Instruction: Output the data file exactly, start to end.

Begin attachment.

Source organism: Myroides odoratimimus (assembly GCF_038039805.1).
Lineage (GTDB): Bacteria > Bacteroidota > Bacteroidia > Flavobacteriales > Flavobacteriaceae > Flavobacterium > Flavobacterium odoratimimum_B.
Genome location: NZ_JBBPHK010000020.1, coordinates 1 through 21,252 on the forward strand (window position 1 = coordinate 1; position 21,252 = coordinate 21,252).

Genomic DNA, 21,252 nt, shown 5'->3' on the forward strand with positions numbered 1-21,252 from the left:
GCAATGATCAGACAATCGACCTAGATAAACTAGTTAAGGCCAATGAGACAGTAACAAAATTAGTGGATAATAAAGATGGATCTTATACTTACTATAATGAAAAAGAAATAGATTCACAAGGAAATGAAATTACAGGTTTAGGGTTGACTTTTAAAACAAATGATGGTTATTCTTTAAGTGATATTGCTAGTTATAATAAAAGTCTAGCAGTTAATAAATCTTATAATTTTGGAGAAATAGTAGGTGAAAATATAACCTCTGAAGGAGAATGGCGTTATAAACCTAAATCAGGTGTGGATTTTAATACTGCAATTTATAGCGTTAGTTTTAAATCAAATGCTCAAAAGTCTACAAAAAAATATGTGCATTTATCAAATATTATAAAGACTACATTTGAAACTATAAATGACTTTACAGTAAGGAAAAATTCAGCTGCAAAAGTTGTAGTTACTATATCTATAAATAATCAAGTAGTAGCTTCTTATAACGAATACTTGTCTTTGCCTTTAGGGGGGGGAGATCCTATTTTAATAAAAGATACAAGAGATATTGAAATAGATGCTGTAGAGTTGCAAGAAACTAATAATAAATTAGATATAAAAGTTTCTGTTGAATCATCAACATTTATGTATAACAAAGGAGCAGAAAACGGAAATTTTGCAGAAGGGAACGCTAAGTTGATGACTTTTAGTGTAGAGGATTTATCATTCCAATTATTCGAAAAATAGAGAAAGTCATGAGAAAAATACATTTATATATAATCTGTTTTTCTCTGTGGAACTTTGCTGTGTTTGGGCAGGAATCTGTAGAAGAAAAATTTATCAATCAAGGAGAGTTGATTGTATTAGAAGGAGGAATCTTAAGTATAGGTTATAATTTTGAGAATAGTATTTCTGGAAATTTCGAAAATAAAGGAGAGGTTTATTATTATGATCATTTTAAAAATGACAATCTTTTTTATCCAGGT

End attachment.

Source organism: Myroides odoratimimus (assembly GCF_038039805.1).
Lineage (GTDB): Bacteria > Bacteroidota > Bacteroidia > Flavobacteriales > Flavobacteriaceae > Flavobacterium > Flavobacterium odoratimimum_B.
Genome location: NZ_JBBPHK010000020.1, coordinates 1 through 21,252 on the forward strand (window position 1 = coordinate 1; position 21,252 = coordinate 21,252).

Genomic DNA, 21,252 nt, shown 5'->3' on the forward strand with positions numbered 1-21,252 from the left:
GCAATGATCAGACAATCGACCTAGATAAACTAGTTAAGGCCAATGAGACAGTAACAAAATTAGTGGATAATAAAGATGGATCTTATACTTACTATAATGAAAAAGAAATAGATTCACAAGGAAATGAAATTACAGGTTTAGGGTTGACTTTTAAAACAAATGATGGTTATTCTTTAAGTGATATTGCTAGTTATAATAAAAGTCTAGCAGTTAATAAATCTTATAATTTTGGAGAAATAGTAGGTGAAAATATAACCTCTGAAGGAGAATGGCGTTATAAACCTAAATCAGGTGTGGATTTTAATACTGCAATTTATAGCGTTAGTTTTAAATCAAATGCTCAAAAGTCTACAAAAAAATATGTGCATTTATCAAATATTATAAAGACTACATTTGAAACTATAAATGACTTTACAGTAAGGAAAAATTCAGCTGCAAAAGTTGTAGTTACTATATCTATAAATAATCAAGTAGTAGCTTCTTATAACGAATACTTGTCTTTGCCTTTAGGGGGGGGAGATCCTATTTTAATAAAAGATACAAGAGATATTGAAATAGATGCTGTAGAGTTGCAAGAAACTAATAATAAATTAGATATAAAAGTTTCTGTTGAATCATCAACATTTATGTATAACAAAGGAGCAGAAAACGGAAATTTTGCAGAAGGGAACGCTAAGTTGATGACTTTTAGTGTAGAGGATTTATCATTCCAATTATTCGAAAAATAGAGAAAGTCATGAGAAAAATACATTTATATATAATCTGTTTTTCTCTGTGGAACTTTGCTGTGTTTGGGCAGGAATCTGTAGAAGAAAAATTTATCAATCAAGGAGAGTTGATTGTATTAGAAGGAGGAATCTTAAGTATAGGTTATAATTTTGAGAATAGTATTTCTGGAAATTTCGAAAATAAAGGAGAGGTTTATTATTATGATCATTTTAAAAATGACAATCTTTTTTATCCAGGT